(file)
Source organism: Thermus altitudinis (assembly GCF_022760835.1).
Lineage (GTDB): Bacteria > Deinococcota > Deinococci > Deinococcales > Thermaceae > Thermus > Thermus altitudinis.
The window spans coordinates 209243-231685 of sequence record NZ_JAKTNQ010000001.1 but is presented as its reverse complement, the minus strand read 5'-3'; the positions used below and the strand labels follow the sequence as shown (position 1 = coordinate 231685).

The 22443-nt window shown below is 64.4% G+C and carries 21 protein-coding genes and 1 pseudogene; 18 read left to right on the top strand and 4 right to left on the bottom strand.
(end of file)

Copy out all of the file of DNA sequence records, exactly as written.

Source organism: Thermus altitudinis (assembly GCF_022760835.1).
Lineage (GTDB): Bacteria > Deinococcota > Deinococci > Deinococcales > Thermaceae > Thermus > Thermus altitudinis.
The window spans coordinates 209243-231685 of sequence record NZ_JAKTNQ010000001.1 but is presented as its reverse complement, the minus strand read 5'-3'; the positions used below and the strand labels follow the sequence as shown (position 1 = coordinate 231685).

The 22443-nt window shown below is 64.4% G+C and carries 21 protein-coding genes and 1 pseudogene; 18 read left to right on the top strand and 4 right to left on the bottom strand.